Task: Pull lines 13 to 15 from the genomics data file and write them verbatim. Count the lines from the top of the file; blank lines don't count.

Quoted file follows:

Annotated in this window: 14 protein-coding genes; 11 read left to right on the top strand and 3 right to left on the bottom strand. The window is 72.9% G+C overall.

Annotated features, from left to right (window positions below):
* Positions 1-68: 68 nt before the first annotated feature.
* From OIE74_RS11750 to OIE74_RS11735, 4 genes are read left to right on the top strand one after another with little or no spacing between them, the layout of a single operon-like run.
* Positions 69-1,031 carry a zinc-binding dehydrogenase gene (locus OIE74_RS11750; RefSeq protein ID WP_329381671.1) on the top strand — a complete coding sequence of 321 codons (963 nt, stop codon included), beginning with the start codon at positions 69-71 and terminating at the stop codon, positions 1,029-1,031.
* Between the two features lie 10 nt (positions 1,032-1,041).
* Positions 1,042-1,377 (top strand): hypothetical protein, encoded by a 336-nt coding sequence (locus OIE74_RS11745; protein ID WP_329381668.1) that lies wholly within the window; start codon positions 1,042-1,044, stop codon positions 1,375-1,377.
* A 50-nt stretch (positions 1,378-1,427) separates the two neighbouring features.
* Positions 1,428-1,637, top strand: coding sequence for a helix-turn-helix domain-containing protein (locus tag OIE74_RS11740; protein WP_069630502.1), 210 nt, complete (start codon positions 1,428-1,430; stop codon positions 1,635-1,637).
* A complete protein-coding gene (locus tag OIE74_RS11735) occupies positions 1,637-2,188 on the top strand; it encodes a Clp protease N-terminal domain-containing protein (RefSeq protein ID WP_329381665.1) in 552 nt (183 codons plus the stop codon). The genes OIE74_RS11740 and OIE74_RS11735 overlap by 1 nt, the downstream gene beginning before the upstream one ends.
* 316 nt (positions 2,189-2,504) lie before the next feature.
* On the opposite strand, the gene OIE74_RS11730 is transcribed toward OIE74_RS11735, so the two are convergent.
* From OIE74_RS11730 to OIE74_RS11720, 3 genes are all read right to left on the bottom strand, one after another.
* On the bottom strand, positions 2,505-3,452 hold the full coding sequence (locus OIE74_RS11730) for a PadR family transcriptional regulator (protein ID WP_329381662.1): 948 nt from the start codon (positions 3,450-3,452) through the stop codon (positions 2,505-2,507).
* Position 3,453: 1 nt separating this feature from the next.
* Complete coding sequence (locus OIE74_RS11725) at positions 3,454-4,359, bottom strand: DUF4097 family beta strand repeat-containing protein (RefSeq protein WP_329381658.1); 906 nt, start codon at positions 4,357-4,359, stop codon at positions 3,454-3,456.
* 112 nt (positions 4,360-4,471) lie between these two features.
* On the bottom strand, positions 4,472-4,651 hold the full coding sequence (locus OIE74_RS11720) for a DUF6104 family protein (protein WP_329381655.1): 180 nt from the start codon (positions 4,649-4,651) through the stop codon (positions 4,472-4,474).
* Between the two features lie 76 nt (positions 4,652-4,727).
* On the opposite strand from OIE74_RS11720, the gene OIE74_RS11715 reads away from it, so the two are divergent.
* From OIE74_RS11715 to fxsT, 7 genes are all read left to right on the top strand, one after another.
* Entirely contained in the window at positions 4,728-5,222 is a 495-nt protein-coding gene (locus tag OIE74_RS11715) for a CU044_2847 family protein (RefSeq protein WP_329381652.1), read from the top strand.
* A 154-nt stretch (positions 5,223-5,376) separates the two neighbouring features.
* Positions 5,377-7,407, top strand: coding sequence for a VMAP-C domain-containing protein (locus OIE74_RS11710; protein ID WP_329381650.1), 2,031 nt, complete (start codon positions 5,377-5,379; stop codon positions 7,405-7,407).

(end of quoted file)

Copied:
* From OIE74_RS11730 to OIE74_RS11720, 3 genes are all read right to left on the bottom strand, one after another.
* On the bottom strand, positions 2,505-3,452 hold the full coding sequence (locus OIE74_RS11730) for a PadR family transcriptional regulator (protein ID WP_329381662.1): 948 nt from the start codon (positions 3,450-3,452) through the stop codon (positions 2,505-2,507).
* Position 3,453: 1 nt separating this feature from the next.